When Star Tours opened at Disneyland in 1987, little did the Imagineers know that they would create a new industry. The breakthrough attraction combined a motion simulation base with a film and a story to create an immersive environment that feels like you really are moving. It was not long before others would jump on the bandwagon and soon almost every theme park and shopping mall in America had such a device.

But was Star Tours the first such ride? Step back to Kansas City in 1905 to Electric Park, an amusement park so amazing that it would become one of Walt Disney’s fondest childhood memories and an inspiration to Disneyland. One of the hit attractions was Hale’s Tours and Scenes of the World.


George C. Hale, a retired fire chief, developed the attraction. The show was set in a railway car that seated seventy-two guests. At one end was a screen. Projected on the screen was a ten-minute film whose point of view was that of a camera mounted on the front of a moving train. This was known as a phantom ride. During the show, machines would rock the rail car from side to side, fans would blow, and painted scenery would pass by the windows. There was a special mechanism mounted on the undercarriage to recreate the clacking sound of the tracks. Whistles, bells, and live conductors added to the illusion.

The show was very popular and the concept was licensed to others. By 1907 there were more than 500 Hale’s Tours worldwide. According to Historian Graeme Baker of Cineroama, “Hale’s Tours warmed up the public to moving pictures and demonstrated to venue owners that the market was prepared to bear the cost of higher ticket prices in return for theaters with themed entertainment spaces and quality interior and exterior design.”

Many Hollywood legends would have their first exposure to motion pictures by riding on the Hale’s Tour including Carl Laemmle (Universal), Mary Pickford (Actress), Sam Warner (Warner Brothers), and Adolph Zukor (Paramount). The Hale’s Tours began to loose favor almost as fast as the phenomena began and by 1911 the last one shuttered its doors.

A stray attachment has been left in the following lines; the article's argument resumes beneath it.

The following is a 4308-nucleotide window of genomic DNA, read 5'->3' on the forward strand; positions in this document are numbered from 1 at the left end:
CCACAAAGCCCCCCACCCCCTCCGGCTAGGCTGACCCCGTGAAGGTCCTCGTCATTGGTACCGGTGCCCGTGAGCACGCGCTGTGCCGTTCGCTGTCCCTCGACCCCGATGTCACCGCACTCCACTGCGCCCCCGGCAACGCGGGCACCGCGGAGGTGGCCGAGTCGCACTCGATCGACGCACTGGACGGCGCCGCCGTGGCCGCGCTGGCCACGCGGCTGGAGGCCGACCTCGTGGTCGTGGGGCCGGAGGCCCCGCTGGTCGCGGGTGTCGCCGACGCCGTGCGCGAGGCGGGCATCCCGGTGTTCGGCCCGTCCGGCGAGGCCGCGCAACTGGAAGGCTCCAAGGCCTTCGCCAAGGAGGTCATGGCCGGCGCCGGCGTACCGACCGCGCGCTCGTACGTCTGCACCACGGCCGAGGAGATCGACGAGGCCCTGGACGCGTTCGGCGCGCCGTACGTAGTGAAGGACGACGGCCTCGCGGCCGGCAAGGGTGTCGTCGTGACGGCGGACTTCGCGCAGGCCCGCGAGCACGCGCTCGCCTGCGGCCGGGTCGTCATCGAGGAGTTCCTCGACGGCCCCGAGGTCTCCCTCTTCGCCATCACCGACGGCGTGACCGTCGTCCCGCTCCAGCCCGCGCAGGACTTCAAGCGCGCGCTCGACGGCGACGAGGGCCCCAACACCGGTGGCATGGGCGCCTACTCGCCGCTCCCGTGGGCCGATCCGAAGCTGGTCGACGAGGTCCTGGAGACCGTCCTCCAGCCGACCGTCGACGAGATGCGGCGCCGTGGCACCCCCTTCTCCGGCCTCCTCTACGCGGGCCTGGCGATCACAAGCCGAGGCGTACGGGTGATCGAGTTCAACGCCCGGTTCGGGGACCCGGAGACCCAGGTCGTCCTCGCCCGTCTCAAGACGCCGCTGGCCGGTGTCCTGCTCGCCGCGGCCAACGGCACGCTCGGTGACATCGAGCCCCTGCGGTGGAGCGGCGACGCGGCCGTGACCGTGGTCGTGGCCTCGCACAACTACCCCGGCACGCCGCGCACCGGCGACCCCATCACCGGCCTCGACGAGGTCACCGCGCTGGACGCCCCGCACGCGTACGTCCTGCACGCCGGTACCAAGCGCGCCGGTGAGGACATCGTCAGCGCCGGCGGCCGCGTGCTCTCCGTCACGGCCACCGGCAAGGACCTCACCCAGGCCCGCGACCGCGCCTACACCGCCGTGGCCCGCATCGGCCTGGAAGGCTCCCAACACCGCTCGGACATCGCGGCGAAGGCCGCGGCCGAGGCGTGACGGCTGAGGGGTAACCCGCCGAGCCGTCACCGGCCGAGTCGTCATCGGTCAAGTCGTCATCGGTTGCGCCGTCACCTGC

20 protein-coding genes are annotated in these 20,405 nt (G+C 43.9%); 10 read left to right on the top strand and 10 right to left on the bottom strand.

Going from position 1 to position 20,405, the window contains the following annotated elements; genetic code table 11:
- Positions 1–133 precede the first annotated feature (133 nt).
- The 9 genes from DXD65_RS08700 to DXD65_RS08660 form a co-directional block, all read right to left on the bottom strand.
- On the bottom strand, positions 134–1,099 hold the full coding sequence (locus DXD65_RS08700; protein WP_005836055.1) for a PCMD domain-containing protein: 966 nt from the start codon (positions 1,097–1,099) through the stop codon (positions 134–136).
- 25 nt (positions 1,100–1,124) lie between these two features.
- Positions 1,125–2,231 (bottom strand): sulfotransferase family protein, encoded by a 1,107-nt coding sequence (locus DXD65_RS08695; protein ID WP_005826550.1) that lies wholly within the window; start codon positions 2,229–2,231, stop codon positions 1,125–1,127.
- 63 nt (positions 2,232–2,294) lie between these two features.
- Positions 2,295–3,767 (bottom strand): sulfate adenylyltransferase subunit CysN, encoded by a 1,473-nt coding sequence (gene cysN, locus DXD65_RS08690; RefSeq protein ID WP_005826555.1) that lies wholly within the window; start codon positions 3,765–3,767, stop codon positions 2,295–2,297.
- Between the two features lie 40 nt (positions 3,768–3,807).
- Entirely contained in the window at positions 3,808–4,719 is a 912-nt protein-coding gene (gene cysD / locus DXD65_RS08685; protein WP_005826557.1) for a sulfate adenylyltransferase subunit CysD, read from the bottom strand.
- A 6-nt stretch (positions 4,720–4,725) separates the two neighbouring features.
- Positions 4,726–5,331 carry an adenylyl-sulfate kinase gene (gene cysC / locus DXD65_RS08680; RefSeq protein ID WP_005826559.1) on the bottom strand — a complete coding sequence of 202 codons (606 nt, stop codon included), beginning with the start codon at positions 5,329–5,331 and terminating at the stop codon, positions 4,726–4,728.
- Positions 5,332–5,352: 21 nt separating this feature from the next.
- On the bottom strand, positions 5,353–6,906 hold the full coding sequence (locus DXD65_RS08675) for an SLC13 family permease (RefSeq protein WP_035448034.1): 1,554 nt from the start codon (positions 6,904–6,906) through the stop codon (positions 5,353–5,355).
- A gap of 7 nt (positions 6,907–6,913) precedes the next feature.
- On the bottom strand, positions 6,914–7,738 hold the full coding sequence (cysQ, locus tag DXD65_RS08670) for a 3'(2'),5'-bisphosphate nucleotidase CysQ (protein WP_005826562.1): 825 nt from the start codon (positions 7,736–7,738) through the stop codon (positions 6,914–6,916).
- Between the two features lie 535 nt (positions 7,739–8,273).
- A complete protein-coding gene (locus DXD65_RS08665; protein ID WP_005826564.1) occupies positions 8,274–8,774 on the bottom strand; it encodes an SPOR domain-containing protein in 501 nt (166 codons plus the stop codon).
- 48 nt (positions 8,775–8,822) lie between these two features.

This was not the first time somebody tried creating a Motion simulator. In 1895, Robert Paul and novelist H.G. Wells patented a movie house that was designed like a spaceship, using still photos and movies. Wells wanted to simulate his science fiction book, The Time Machine. The ride was never built. Then a few years later a French company built the Cineorama, a simulated ride in a hot-air balloon with a 360-degree view. The ride burnt down after two days. Then came the Lumiere Brothers attempt with the Mareorama, which simulated the view from a ship’s bridge.


Later, Disneyland would get into the act. The most famous example was  the Rocket to the Moon attraction. Lessor known was Space Station X-1. From The Disneyland Story: The Unofficial Guide: “At a time when the first satellite to orbit the Earth was still a couple of years away, Walt thought it would be fun to give guests a bird’s-eye view of the world from a “platform in space.” That was the concept behind Space Station X-1. Claude Coats and Peter Ellenshaw painted an aerial view of the United States based on the first photograph from space, which was taken on October 24, 1946, from an altitude of 65 miles. In this case, they moved the perspective up to 90 miles in space and painted the scene on a doughnut-shaped canvas. Guests stood along a railing and looked down at the painting. The lighting changed from daytime to nighttime, and the painting was illuminated in black light. The platform moved from the East to West Coast in 3 minutes. Over the years, the name would be changed to the Satellite View of America, but that was not enough to draw guests, and it closed on February 17, 1960.”

So in the end, it seems there is nothing new under the sun.  But Disney just does it best.